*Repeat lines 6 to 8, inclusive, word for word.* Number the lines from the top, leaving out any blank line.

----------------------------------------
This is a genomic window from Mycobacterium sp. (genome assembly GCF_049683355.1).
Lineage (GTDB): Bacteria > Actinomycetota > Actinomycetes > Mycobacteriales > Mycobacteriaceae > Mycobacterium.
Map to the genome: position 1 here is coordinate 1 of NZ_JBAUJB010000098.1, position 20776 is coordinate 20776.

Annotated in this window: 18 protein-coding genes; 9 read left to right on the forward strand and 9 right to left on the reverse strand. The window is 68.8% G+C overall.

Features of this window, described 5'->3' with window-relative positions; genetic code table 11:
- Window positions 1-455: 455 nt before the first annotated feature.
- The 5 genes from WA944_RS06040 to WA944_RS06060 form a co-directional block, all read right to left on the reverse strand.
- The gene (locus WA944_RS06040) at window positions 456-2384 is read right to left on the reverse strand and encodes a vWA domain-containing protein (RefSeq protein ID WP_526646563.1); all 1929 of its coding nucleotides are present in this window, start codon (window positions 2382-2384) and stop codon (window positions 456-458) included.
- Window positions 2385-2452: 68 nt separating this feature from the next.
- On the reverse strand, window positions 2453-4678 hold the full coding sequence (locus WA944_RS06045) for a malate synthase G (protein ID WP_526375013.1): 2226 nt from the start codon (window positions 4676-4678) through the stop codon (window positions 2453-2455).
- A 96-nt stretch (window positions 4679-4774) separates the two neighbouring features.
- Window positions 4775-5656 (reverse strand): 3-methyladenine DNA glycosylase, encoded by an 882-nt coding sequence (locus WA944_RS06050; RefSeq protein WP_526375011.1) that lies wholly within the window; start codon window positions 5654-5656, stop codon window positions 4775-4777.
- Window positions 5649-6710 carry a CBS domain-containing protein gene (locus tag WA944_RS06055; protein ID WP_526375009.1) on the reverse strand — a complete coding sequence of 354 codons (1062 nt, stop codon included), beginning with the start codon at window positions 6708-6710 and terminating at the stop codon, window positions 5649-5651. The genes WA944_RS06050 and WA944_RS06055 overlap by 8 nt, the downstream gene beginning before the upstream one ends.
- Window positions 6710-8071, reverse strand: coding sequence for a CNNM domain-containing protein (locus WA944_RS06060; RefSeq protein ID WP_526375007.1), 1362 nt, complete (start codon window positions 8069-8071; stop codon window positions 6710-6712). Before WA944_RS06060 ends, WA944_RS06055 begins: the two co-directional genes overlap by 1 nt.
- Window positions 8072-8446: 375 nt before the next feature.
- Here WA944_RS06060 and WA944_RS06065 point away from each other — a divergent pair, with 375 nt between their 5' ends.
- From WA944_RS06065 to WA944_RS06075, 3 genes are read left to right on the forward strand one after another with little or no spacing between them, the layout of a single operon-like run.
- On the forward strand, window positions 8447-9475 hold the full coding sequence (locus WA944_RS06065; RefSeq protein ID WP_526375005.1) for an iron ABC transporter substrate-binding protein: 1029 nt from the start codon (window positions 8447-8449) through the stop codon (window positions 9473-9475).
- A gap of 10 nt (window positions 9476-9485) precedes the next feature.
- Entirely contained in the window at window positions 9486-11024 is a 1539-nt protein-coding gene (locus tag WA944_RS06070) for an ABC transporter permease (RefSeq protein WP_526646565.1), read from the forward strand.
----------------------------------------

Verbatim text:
- Window positions 1-455: 455 nt before the first annotated feature.
- The 5 genes from WA944_RS06040 to WA944_RS06060 form a co-directional block, all read right to left on the reverse strand.
- The gene (locus WA944_RS06040) at window positions 456-2384 is read right to left on the reverse strand and encodes a vWA domain-containing protein (RefSeq protein ID WP_526646563.1); all 1929 of its coding nucleotides are present in this window, start codon (window positions 2382-2384) and stop codon (window positions 456-458) included.